William Sandeson ends his testimony at his murder trial
WARNING: This story contains graphic details.
William Sandeson has ended his testimony in his first degree murder trial after four days on the witness stand punctuated by clashes with the Crown.
While Sandeson has pleaded not guilty to the charges, he has admitted to shooting and killing Taylor Samson when the two men met to make a drug deal on the evening of August 15, 2015.
But Sandeson said he fired in self-defense after Samson became aggressive and lunged at him.
The Crown put forward a very different theory during their cross-examination, accusing Sandeson of luring Samson to his apartment in order to kill him. The Crown pointed out that Sandeson didn’t have $40,000 on hand, which was the price the two men agreed on to buy nine kilograms of marijuana.
Sandeson told the court that he dragged Samson’s body down the hall and put it in the bathtub while he cleaned the apartment.
At one point during Wednesday’s questioning, Crown Prosecutor Carla Ball yelled at Sandeson and asked if he had considered having “someone’s son, someone’s brother, someone’s friend, dead in his bathtub.”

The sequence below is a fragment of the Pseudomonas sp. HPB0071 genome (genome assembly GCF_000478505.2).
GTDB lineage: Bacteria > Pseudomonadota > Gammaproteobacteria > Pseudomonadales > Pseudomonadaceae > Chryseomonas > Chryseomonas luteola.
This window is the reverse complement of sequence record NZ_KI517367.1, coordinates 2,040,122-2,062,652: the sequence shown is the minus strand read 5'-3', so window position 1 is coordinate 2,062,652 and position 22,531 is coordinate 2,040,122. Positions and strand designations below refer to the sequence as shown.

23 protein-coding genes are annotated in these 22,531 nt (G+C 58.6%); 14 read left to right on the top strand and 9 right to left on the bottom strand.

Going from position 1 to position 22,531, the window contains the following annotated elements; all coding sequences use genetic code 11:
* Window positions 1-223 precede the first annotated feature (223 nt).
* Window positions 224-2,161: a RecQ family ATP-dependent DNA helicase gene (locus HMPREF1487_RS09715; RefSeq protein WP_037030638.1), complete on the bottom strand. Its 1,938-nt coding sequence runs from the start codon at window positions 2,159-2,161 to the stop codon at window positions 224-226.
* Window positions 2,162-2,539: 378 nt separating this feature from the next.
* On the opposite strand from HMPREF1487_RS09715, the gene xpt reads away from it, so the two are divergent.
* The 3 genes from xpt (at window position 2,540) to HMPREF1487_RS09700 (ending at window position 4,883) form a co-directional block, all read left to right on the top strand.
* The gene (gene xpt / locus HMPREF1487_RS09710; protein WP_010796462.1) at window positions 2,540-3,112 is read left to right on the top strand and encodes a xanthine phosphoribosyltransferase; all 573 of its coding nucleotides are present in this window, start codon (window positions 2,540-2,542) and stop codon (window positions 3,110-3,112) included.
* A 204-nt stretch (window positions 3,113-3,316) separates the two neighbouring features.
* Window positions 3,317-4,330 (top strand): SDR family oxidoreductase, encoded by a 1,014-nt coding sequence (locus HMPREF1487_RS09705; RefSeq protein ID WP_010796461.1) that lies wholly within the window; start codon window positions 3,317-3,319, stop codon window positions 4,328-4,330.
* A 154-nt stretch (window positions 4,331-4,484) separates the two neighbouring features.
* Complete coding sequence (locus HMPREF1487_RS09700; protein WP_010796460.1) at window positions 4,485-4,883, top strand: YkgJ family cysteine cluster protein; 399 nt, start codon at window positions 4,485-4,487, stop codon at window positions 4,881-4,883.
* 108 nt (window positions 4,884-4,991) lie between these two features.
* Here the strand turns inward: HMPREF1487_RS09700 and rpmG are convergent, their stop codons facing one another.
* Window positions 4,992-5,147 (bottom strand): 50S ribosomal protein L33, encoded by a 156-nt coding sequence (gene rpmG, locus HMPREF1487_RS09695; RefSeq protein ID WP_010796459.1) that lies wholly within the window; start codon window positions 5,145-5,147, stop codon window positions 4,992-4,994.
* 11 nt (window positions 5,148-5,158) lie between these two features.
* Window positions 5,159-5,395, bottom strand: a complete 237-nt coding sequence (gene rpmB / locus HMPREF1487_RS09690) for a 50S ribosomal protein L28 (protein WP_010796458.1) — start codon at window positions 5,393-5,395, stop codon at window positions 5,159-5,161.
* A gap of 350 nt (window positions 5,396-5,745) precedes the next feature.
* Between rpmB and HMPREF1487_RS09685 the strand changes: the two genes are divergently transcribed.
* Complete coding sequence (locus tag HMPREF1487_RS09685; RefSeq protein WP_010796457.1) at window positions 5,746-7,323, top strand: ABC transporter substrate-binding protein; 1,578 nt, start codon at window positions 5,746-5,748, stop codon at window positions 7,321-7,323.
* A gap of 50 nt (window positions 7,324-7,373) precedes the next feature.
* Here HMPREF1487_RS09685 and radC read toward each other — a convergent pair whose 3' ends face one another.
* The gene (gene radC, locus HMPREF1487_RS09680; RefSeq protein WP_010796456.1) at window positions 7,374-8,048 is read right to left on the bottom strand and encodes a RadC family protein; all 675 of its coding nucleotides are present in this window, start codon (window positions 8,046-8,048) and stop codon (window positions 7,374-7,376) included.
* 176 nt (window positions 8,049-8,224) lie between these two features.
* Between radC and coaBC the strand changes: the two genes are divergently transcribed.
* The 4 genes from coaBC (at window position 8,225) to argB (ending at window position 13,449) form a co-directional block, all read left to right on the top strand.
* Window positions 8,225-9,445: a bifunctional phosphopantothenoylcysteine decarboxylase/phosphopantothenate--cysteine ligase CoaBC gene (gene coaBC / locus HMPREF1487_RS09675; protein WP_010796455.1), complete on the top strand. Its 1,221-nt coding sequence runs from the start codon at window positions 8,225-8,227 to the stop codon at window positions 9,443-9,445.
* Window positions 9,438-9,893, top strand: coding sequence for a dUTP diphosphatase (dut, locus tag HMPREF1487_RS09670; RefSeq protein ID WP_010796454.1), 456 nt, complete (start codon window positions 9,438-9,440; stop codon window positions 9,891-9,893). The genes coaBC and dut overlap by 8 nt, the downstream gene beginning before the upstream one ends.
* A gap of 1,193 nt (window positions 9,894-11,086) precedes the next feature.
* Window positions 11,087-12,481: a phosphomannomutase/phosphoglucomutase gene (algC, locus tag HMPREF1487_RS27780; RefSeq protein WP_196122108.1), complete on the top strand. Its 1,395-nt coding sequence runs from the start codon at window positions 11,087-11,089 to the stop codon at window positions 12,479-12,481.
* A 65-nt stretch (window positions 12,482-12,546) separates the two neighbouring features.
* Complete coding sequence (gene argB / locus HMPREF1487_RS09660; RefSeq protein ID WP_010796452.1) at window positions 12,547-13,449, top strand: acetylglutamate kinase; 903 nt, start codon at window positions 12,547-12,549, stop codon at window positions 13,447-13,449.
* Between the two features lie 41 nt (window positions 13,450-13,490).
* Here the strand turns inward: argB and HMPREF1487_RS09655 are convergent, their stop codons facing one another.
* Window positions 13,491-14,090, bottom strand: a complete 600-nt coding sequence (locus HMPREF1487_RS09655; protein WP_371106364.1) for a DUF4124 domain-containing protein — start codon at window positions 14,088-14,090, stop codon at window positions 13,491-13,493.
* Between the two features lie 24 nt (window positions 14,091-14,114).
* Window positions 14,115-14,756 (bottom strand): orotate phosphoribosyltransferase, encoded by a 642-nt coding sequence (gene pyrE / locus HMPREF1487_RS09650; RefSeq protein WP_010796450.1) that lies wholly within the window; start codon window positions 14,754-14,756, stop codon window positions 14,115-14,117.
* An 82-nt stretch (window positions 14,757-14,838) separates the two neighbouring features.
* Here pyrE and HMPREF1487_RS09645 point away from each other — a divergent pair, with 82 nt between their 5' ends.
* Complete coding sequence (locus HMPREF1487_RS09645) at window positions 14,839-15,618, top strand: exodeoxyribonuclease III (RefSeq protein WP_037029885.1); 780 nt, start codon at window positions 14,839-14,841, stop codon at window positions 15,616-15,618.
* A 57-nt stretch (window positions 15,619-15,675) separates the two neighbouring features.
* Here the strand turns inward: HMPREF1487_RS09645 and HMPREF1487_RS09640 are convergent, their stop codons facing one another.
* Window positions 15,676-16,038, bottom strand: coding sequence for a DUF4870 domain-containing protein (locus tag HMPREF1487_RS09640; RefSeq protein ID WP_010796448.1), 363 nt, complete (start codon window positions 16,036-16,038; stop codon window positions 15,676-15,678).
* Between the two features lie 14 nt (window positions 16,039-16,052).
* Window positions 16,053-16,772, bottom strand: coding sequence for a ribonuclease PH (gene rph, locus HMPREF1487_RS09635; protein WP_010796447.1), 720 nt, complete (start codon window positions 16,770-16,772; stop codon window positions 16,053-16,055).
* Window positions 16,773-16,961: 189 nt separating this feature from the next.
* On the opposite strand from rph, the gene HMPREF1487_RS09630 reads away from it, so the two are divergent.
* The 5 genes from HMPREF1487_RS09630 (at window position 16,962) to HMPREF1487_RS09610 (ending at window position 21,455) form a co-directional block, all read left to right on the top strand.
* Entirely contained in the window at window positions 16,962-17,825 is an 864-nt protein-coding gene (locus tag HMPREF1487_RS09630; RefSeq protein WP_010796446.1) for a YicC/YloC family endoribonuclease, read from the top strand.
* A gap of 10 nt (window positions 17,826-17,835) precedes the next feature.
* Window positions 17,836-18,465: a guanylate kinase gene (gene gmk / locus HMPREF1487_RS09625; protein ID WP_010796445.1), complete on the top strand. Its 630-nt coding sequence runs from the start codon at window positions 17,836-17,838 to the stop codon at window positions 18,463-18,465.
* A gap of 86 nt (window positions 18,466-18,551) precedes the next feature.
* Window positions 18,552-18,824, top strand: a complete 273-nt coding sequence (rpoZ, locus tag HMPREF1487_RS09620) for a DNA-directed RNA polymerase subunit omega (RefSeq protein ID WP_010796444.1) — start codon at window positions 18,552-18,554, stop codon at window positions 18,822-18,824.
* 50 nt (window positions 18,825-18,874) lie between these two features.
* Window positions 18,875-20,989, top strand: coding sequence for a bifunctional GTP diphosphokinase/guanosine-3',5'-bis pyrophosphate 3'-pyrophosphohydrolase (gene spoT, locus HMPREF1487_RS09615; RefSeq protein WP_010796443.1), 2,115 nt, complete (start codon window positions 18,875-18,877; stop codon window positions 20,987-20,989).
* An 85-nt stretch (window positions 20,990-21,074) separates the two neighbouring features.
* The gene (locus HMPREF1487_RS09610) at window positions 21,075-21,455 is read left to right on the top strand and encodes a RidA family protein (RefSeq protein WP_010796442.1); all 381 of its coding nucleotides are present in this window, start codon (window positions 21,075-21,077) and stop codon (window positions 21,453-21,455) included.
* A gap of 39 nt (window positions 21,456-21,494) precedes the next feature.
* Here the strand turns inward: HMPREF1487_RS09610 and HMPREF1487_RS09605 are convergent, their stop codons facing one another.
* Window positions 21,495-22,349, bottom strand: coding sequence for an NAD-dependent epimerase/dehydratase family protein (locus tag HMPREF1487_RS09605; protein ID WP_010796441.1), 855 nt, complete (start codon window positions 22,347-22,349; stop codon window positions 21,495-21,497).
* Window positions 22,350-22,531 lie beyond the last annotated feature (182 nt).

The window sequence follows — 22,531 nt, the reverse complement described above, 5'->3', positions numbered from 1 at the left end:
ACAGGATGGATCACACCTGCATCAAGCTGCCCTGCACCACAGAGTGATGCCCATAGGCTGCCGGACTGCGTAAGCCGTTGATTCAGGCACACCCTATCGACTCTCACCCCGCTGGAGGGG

When court resumed Thursday morning, the judge warned the jury about the crown eruption. Judge James Chipman told the jury they must remain dispassionate and not be swayed by heart-tugging arguments.
Jury sent home by Monday
Sandeson denied the Crown’s claim that he dismembered Samson’s body before carrying it from his flat in a duffel bag.
The Crown used a tape measure to illustrate the dimensions of the bag and asked how the body of a man who was six feet four inches tall and weighed 230 pounds could be made to fit inside.
The Crown also let Sandeson see a set of evidence photos police took of him immediately after his arrest in 2015. The Crown said the only visible sign of the injury was a bruise on one shoulder, which Sandeson said was caused by the strap on the duffel bag he was carrying Samson’s body from the flat.
After Sandeson’s time on the witness stand, the jury was sent home until Monday morning.
There’s no word on whether the defense plans to take more evidence or whether the Crown may take rebuttal evidence. Even if they do, the process appears to be entering its final days.
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